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We adore tragedy. Think of your favourite film, your most beloved book, and I venture there will be elements of tragedy within those pages, upon that screen, in almost every case. Some of our finest works of art hold true to pain, portraying heartbreak at their core, and a few exemplars are listed at the end of this piece, those which have touched the Cloud’s own billowing heart.

So why are humans so attached to reliving tragic narratives, in whatever form; is it for the sole purpose of entertainment, or is enlightenment sought, some vicarious gleaning of knowledge?

Tragedy burns, it cuts; it leaves trenchant scars on our hearts and minds, some so painful we’ll never truly recover from the emotional blow dealt; lesions so barbarous our mind’s fingers run across them, pluck them softly each day of our lives. This wretched wounding lives within, inhabits us and we it, breathing into existence as the backdrop to our days, weeks, months . . . years. No matter how well-hidden in the vaults of the psyche, or how assiduously denied, when exposed in others, in art as in life, the raw fascination surfaces.

With time, we come to readily recognise tragedy, pathos, woe and the calamitous, know them well as though old acquaintances. Downtrodden and oppressed fictional characters often rise triumphant at the end of tales, forging hope (no matter how unrealistic and elusive our own nirvana, moksha, or salvation, may be) that the dark will be vanquished by the light, that we too might find such redemption. Eventually. Some promised balm for our anguish, our grief. Some reason to go on.

But why not an equal fascination with love? Surely love affects us just as much as tragedy, with just as much ferocity? Well, love may indeed be beautiful, warm, engulfing in its prepossessing, its viscerally felt power, shining bright rays of triumph across our inner landscapes; but love leaves no surface scars until its tragic end walks into the room; only then do we see the hurt flesh; only then is our morbid fascination piqued.

Therefore tragedy will always be both more pervasive and more perversely alluring to us, whether its form be taken within fiction, fable, apologue, poetry, drama, film, music — still we unwittingly welcome its cold embrace whenever it presents itself; still we are entranced, caught up in its bleak, compelling advance.

Love can survive without tragedy, but it is something we do not need to overcome, to rid ourselves of. They may both walk hand-in-hand, say, at the closing of another’s life, in some dark, visited adversity, or as a natural correlate to compassion.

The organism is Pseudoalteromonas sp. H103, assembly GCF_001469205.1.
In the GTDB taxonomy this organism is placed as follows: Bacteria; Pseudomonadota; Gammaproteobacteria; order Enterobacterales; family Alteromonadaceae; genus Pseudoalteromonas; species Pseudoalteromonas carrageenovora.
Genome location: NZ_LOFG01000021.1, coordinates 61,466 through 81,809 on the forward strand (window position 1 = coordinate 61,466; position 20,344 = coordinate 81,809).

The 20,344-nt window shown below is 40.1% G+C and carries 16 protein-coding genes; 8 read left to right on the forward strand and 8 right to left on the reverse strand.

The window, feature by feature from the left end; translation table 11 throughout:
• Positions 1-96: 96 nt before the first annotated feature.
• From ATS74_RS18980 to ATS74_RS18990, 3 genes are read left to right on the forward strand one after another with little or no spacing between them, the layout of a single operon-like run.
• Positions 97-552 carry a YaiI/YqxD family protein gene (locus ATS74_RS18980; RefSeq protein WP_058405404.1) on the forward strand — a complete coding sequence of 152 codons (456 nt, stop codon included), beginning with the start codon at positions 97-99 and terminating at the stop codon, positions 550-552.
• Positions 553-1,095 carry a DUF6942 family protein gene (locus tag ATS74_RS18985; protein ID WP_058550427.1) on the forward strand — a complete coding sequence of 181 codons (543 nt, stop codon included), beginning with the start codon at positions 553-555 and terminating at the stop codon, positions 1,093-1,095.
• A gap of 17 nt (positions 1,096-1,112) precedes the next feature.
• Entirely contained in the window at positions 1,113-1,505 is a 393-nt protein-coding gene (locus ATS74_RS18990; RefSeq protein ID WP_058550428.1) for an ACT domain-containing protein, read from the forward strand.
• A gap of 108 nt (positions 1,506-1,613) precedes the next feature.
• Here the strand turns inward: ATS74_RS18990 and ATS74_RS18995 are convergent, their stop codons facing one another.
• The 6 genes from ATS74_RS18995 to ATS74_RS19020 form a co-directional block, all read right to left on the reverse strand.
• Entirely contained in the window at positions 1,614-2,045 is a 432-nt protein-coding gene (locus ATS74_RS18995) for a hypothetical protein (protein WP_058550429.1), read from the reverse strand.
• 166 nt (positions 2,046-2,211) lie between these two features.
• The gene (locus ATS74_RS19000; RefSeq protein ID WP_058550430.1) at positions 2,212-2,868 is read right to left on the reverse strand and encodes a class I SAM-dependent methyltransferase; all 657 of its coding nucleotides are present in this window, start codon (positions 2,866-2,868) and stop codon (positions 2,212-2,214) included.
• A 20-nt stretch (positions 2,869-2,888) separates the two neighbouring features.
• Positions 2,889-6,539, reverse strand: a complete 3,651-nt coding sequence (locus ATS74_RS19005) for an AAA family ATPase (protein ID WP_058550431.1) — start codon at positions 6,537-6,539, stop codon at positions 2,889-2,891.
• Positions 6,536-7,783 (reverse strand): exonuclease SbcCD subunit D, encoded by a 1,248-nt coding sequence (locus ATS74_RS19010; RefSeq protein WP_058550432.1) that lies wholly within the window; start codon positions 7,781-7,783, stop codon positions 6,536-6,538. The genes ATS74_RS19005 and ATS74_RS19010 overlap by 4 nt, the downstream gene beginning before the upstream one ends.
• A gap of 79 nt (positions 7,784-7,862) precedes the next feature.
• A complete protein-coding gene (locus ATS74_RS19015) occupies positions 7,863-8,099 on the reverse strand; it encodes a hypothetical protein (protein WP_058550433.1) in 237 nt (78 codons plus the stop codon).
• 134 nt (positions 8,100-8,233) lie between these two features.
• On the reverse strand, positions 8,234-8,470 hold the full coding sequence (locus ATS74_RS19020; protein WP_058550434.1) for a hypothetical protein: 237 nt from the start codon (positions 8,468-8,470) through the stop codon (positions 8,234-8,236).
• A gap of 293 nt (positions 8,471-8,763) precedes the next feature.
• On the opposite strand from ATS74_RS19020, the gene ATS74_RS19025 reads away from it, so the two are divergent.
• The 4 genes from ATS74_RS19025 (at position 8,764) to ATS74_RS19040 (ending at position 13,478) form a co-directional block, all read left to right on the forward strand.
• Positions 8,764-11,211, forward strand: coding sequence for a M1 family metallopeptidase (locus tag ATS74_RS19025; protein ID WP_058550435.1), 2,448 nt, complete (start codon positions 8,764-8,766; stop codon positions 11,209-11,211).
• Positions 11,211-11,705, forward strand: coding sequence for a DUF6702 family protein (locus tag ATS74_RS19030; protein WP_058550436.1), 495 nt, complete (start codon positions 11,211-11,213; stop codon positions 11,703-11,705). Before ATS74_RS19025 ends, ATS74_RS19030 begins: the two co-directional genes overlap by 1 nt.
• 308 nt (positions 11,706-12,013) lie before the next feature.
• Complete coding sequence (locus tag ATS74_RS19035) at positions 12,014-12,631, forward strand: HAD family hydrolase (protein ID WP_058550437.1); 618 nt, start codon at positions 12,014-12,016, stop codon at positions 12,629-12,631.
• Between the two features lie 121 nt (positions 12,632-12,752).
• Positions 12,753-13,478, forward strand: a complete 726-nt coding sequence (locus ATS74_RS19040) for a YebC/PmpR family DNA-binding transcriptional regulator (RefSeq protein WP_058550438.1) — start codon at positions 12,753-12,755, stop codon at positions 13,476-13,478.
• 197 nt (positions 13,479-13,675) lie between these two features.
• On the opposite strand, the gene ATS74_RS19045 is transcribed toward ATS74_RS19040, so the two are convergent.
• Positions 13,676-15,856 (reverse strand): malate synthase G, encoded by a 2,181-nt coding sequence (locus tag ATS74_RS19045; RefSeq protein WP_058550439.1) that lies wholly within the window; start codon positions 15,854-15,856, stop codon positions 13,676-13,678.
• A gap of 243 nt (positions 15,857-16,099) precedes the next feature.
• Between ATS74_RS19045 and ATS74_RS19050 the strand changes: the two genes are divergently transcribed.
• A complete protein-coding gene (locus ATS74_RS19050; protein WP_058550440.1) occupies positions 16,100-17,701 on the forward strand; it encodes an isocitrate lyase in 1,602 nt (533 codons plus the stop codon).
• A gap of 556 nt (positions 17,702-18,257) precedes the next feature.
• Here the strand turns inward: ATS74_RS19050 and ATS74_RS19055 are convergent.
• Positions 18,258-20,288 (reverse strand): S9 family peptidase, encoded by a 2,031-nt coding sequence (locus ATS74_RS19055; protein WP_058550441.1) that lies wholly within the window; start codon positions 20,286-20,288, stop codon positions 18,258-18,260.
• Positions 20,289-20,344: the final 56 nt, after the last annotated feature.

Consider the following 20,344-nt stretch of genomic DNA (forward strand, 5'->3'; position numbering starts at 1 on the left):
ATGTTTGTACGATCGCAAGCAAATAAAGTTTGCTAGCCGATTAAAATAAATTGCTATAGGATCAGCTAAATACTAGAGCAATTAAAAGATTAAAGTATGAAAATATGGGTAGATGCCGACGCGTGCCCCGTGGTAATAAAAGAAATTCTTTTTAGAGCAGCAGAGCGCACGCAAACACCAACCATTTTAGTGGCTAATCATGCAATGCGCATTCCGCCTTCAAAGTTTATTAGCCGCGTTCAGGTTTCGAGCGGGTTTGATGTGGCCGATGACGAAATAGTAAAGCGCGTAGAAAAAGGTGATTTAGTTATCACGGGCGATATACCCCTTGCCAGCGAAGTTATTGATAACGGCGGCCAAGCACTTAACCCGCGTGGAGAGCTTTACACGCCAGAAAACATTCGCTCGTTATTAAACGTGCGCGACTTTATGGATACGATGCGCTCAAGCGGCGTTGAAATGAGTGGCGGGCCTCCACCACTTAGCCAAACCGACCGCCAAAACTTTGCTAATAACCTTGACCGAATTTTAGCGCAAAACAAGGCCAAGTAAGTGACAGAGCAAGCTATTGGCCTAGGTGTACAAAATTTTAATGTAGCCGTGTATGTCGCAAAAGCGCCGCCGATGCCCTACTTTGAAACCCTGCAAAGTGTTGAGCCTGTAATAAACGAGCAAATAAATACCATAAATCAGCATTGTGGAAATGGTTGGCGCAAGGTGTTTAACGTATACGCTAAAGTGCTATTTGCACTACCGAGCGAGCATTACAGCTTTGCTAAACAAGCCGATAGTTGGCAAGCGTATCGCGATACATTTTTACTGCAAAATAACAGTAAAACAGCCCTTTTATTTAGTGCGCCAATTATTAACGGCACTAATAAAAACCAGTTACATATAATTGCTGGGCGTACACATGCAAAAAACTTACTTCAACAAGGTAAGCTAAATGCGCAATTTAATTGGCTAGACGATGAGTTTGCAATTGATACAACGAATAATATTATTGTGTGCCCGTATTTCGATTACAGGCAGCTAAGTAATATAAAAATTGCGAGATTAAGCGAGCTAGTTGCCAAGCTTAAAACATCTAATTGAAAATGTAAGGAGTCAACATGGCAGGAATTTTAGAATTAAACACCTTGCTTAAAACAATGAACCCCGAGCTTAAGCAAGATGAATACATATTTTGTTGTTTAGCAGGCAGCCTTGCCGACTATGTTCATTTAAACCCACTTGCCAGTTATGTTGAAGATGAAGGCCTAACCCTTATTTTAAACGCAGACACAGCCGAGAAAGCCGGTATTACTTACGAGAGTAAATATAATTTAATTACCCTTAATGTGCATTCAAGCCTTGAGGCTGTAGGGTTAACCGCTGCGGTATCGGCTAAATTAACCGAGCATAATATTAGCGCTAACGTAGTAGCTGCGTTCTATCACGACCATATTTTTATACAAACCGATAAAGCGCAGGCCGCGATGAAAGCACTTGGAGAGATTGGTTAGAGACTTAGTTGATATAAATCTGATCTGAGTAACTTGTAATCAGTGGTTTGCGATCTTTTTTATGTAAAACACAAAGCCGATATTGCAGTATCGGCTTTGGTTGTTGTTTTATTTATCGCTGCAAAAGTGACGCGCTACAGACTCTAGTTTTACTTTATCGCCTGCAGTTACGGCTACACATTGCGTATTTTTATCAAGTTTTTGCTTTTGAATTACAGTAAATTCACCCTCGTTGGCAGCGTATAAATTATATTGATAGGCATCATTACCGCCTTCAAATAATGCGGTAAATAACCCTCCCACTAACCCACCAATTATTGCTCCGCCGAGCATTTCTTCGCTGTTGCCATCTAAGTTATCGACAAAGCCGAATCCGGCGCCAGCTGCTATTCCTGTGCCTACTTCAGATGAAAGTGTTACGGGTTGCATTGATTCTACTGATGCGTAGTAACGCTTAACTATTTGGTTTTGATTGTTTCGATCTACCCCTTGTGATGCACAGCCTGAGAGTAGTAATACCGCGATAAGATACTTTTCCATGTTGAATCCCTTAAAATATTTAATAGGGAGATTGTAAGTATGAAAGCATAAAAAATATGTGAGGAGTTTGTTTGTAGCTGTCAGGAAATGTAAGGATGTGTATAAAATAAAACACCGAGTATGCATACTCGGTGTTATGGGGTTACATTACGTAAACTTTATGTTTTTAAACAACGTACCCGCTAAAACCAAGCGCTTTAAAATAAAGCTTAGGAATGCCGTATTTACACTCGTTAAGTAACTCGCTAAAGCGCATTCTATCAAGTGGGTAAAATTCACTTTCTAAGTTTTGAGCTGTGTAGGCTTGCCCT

But only one of them ever leads the way.

  • The Cloud


Esme’s Choices

(Please do leave your own choices in the comment section as I may well pilfer some for the book if I think they fit the dark bill)


Watership Down — Book (1972) Film (1978)
Cloud Atlas — David Mitchell— Book (2004) Film (2012)
Fight Club—Chuck Palahniuk— Book (1996) Film (1999)
The Count of Monte Cristo — Book (1845) Film (1934)
Requiem for a Dream — Alexander Dumas — Book (1978) Film (2001)
The Way We Were — Film (1973)
The Remains of the Day — Kazuo Ishiguro Book (1989) (Film (1993)
Moulin Rouge — Film (2001)
V for Vendetta — Book— Alan Moore (1989) Film (2005)
Meet Joe Black — Film (1999)
Oedipus Rex — Sophocles — Book (429BC),
Doctor Who — Episode — Journey’s End (2008)
Somewhere in Time — Film (1980)
The Cook, the Thief, His Wife & Her Lover — Film(1989)
Brief Encounter — Film (1945)
Les Misérables — Book (1862) Musical (1987)
On Chesil Beach — Ian McEwan (2007)
Pretty much all of Shakespeare’s shenanigans (Ye olden days),
Synecdoche, New York — Film (2009)
Harold and Maude — Film (1971)
The MuppetsPigs in space — Film (1978)

Possibly not that last one.


Dulce et Decorum Est — William Owen, 1920
Do not go gentle into that good night — Dylan Thomas 1951
Put Out My Eyes — Rainer Maria Rilke 1905
I Am Not Yours — Sara Teasdale, 1884 – 1933
Annabel Lee — Edgar Allan Poe 1849
Do Not Stand at My Grave and Weep — Mary Elizabeth Frye 1932
Love’s Secret — William Blake, 1757 – 1827
When We Two Parted — Lord Byron 1788–1824
For A Sad Lady — Dorothy Parker 1926
I measure every Grief I meet — Emily Dickinson 1830–1866
Sonnet 42: — Edna St. Vincent Millay 1923
A Dream Within A Dream — Edgar Allan Poe 1849
The Room Of My Life — Poem by Anne Sexton 1967
Funeral Blues — W H Auden 1938


Pietà — Michaelangelo 1498–1499
Tristram and Iseult — Edward Burne-Jones 1872,
The Taj Mahal — Ustad Ahmad Lahauri 1648 –1653
Ophelia — John Everett Millais 1851–1852
The Burghers of Calais — Auguste Rodin 1894–85
The Scream — Edvard Munch 1893
Saturn Devouring His Son — Francisco de Goya 1820
Uranium and Atomica Melancholica Idyll — Salvador Dalí 1945
Old man in Sorrow — Vincent van Gogh 1890
Angel of Grief — William Wetmore Story 1894
Black on Maroon — Mark Rothko 1958
Laocoön and His Sons — Second Century BC — unearthed 1506 BC
Self-Portrait with Thorn Necklace and Hummingbird — Frida Khalo 1940


Adagio for strings — Samuel Barber 1936
Adagio in G minor— Tomaso Albinoni 1958
Hurt — Johnny Cash 2002
The Sound of Silence — Simon & Garfunkel 1964
Nearly Forgot My Broken Heart — Chris Cornell 2015 [All the more tragic as he killed himself in May 2017]
The Winner Takes It All — ABBA — 1980
Time Has Told Me — Nick Drake 1969
The Cloud Atlas Sextet — 2012
A Million Little Pieces — Placebo 2013
Bright Eyes — Simon & Garfunkel 1979 [Esme can be heard blubbering away in the background]
The End — The Doors 1967
Superstar— Carpenters 1971
Halo — Depeche Mode 1990
Ne me quitte pas — Jacques Brel 1959
Scheherazade — Nikolai Rimsky-Korsakov 1888
Rhapsody on a theme of Paganini 18th variation – Rachmaninoff 1934

So . . . what’s your poison?